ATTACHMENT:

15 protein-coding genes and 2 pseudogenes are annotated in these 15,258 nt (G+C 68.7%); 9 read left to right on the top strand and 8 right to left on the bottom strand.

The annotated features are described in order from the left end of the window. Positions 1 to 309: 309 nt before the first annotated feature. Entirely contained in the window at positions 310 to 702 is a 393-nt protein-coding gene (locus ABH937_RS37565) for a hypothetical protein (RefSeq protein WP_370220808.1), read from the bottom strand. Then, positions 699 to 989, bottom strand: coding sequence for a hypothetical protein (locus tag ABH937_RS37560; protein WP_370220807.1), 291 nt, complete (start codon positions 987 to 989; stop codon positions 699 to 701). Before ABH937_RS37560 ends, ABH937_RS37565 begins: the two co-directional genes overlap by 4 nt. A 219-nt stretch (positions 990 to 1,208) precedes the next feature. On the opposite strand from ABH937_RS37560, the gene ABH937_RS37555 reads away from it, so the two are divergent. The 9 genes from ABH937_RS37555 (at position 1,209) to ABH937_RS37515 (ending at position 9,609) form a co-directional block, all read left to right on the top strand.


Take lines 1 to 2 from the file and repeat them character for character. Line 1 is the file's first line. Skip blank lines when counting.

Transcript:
15 protein-coding genes and 2 pseudogenes are annotated in these 15,258 nt (G+C 68.7%); 9 read left to right on the top strand and 8 right to left on the bottom strand.

The annotated features are described in order from the left end of the window. Positions 1 to 309: 309 nt before the first annotated feature. Entirely contained in the window at positions 310 to 702 is a 393-nt protein-coding gene (locus ABH937_RS37565) for a hypothetical protein (RefSeq protein WP_370220808.1), read from the bottom strand. Then, positions 699 to 989, bottom strand: coding sequence for a hypothetical protein (locus tag ABH937_RS37560; protein WP_370220807.1), 291 nt, complete (start codon positions 987 to 989; stop codon positions 699 to 701). Before ABH937_RS37560 ends, ABH937_RS37565 begins: the two co-directional genes overlap by 4 nt. A 219-nt stretch (positions 990 to 1,208) precedes the next feature. On the opposite strand from ABH937_RS37560, the gene ABH937_RS37555 reads away from it, so the two are divergent. The 9 genes from ABH937_RS37555 (at position 1,209) to ABH937_RS37515 (ending at position 9,609) form a co-directional block, all read left to right on the top strand.